The mean productivity cost per an episode of postpartum ill health (without adjusting for the coping strategies) of LKR 5,030.50 accounts for almost one eighth of the mean monthly family income. According to Household Income and Expenditure Survey conducted in 2012/13 in Sri Lanka, the average monthly household expenditure on health and personal care was LKR 2,181.00 [21]. Even the mean productivity cost per an episode of postpartum ill health adjusted for coping strategies (LKR 2,653.70) was higher than this estimate. Another noteworthy observation was that, the mean productivity cost estimates per an episode of easily preventable postpartum ill health conditions such as infection at LSCS site and backache were substantially higher than the reported average monthly household expenditure on health and personal care. Given that during the postpartum period there is a possibility of reduction of the total family income, owing to the fact that women engaged in income generating activities with daily wages are unable to contribute to the income; and increase in the total expenditure of the household, owing to the additional expenses for the newborn and medical expenses for postpartum ill health, the ramifications of the productivity loss would be even more substantial.

Albeit the coping strategies compensated for the productivity cost, as discussed above, the intra-household adaptation could have even increased the productivity cost of the household, if taken into consideration.

Limitations

Interpretation of evidence from the study should be done considering its limitations. One of the main limitations of the study is the selection bias, i.e., the postpartum women who were hospitalised or having severe limitation of activities for a long duration during the data collection period of the study, were less likely to be included in the study, as the sample recruitment was done at field immunisation clinics. Since the study aimed at assessing the self-reported episodes of postpartum ill health, an inherent association of recall bias is another limitation of the study. This would have resulted in either underestimation or even overestimation of the productivity loss and cost estimates. Nonetheless, measures such as inclusion of women who have delivered within the past 24 weeks, probing for the episodes of ill health in a uniform manner by the interviewers according to a standard protocol and verification of data with documented evidence, whenever appropriate, were taken to reduce the recall bias. However, minor ailments are inherently subjective experiences and would not always be uniformly or completely captured in available treatment records.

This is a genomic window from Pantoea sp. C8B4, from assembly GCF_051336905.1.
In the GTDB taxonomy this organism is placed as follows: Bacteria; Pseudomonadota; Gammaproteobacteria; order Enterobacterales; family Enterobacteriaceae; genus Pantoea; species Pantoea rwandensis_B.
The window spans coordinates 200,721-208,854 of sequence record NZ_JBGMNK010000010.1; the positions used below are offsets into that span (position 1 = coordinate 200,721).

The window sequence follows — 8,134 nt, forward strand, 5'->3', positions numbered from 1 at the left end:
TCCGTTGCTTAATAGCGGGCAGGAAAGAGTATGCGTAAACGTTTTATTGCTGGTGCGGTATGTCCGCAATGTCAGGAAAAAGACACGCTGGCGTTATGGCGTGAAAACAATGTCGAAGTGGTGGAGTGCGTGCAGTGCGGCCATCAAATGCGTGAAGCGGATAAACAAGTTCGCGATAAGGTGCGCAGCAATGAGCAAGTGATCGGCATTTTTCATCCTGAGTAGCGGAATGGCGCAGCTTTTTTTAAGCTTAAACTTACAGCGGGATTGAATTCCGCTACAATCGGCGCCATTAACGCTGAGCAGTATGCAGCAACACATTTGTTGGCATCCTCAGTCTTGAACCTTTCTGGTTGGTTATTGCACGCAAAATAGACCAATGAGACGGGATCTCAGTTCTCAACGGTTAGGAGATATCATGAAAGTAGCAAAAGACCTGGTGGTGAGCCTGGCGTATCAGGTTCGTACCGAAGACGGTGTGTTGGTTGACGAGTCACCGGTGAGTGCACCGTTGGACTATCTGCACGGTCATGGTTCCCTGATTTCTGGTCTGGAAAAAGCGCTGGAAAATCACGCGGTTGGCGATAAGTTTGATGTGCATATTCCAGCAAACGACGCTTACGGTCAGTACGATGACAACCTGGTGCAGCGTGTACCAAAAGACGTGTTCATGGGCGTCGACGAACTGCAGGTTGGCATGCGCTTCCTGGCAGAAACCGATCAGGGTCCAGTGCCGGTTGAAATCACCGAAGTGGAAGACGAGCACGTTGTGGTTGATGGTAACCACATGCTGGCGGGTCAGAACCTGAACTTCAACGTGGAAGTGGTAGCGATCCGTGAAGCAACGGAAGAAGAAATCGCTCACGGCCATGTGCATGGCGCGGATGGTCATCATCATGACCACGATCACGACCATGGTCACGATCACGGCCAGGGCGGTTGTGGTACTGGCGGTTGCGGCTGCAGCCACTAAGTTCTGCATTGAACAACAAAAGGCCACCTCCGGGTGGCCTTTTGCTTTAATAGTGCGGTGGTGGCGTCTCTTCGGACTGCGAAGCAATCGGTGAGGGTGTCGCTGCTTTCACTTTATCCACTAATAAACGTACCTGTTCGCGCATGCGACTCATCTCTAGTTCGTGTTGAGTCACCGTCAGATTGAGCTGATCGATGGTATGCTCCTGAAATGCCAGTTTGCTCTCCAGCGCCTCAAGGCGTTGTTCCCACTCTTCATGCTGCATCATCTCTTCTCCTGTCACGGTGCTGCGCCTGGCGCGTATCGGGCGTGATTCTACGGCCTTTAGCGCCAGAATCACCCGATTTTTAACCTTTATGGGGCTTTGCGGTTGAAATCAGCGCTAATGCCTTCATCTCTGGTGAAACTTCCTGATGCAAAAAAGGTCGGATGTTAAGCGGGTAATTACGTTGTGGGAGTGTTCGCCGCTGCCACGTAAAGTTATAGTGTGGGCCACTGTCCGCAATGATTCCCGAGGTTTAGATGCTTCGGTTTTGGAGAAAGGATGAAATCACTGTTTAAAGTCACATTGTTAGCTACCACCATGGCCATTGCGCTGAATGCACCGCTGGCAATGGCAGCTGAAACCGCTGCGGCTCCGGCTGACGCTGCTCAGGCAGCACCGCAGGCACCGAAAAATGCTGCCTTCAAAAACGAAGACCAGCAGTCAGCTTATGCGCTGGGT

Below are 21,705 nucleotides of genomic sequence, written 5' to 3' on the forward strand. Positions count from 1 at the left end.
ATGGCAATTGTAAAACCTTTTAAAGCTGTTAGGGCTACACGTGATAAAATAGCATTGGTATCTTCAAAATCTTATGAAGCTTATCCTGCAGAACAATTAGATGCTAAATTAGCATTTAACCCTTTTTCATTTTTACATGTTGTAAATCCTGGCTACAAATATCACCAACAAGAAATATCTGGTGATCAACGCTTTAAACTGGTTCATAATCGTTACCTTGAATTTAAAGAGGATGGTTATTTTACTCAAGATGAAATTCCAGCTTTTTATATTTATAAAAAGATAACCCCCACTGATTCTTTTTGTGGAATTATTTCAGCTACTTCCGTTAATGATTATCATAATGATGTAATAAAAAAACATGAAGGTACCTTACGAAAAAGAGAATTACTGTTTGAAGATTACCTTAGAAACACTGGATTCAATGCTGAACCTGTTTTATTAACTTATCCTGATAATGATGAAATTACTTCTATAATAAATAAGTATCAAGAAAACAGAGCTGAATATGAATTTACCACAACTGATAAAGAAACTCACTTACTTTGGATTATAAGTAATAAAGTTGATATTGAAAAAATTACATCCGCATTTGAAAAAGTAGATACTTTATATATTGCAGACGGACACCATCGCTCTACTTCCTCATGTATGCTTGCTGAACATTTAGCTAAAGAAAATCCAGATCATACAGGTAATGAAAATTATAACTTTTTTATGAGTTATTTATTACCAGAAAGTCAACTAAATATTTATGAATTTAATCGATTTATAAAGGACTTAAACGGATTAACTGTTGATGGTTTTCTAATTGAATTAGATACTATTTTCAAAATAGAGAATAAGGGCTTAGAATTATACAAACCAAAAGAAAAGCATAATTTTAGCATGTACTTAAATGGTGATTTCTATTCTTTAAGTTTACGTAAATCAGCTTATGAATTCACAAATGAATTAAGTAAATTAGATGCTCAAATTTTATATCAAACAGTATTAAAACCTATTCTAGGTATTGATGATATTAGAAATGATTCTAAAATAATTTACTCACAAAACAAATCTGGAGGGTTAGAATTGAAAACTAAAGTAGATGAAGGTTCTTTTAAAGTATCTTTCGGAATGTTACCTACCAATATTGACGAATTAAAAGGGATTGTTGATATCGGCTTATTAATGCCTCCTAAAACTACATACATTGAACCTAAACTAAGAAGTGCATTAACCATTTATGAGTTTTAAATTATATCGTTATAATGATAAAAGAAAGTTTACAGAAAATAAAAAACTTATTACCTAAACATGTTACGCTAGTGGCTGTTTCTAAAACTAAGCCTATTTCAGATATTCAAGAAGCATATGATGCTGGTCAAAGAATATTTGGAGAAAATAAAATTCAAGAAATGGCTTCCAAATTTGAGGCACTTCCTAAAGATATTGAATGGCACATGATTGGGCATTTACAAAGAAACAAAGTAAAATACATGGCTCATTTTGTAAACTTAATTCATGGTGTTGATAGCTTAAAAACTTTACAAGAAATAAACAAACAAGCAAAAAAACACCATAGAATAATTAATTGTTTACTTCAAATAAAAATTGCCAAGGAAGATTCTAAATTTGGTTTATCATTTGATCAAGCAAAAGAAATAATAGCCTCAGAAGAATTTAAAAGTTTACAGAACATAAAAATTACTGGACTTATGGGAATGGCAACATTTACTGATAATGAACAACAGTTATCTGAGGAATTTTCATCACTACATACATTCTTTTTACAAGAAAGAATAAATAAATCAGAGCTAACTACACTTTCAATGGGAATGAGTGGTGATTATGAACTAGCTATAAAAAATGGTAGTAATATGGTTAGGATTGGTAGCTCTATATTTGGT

In the present study, there were no reported ill health episodes related to mental health issues. The fact that, the majority of health conditions listed in the questionnaire was related to physical health conditions might have hindered participants reporting any associated mental health conditions. Furthermore, some of the well recognised severe postpartum morbidities necessitating prolonged hospitalisation were not captured in this study, as the postpartum mothers who were hospitalized at the time of data collection were not included in the study.

The study was conducted in 2011, hence while extrapolating the study findings to the current day settings, it is noteworthy to be cognizant of the differences of health care resources, use and costs.

Owing to the heterogeneity of methodologies used in productivity cost estimation in studies, it is important to appreciate the cost estimation techniques while comparing results across different studies. When interpreting the productivity cost estimates, it is crucial to appreciate the contextual differences in the expected contribution of the postpartum mothers to the household productivity. The productivity cost estimates of the present study were computed in the context where a postpartum mother is expected to be mainly engaged in providing care to the newborn and also a female employee is eligible for a 12 weeks (84 days) paid maternity leave, according to the Maternity Benefits Ordinance in Sri Lanka. Hence, the cost estimates of the study should be extrapolated to different settings with caution.

Conclusions

The prevalence of postpartum morbidity was high among postpartum women in Anuradhapura district, with easily preventable conditions such as lower abdominal pain, backache and pain and infection at LSCS site and episiotomy site being the predominant causes of ill health. The mean productivity loss due an episode of to postpartum ill health was high, even after adjusting for coping strategies. The mean productivity cost per an episode of postpartum ill health in the sample was US$ 37.7 (95% CI US$ 29.4–45.9) and the mean productivity cost per an episode of postpartum ill health after adjusting for coping strategies in the sample was US$ 19.9 (95% CI US$ 15.5–24.2). The mean productivity costs per an episode of infection at LSCS site and an episode of backache were even higher. Thus, it is recommended to pay more attention in the aspects of provision of effective pain management in the postpartum period, evidence-based infection prevention and control and increased vigilance of health care workers for postpartum “minor ailments” in service provision at institutional and domiciliary care, to reduce the burden of postpartum productivity loss associated with postpartum ill health.

Acknowledgments

We acknowledge all team members, field supervisors and data collectors of the “Maternal Morbidity Project” and all public health staff members of Anuradhapura district. This study was funded by the Maternal Health Task Force of EngenderHealth.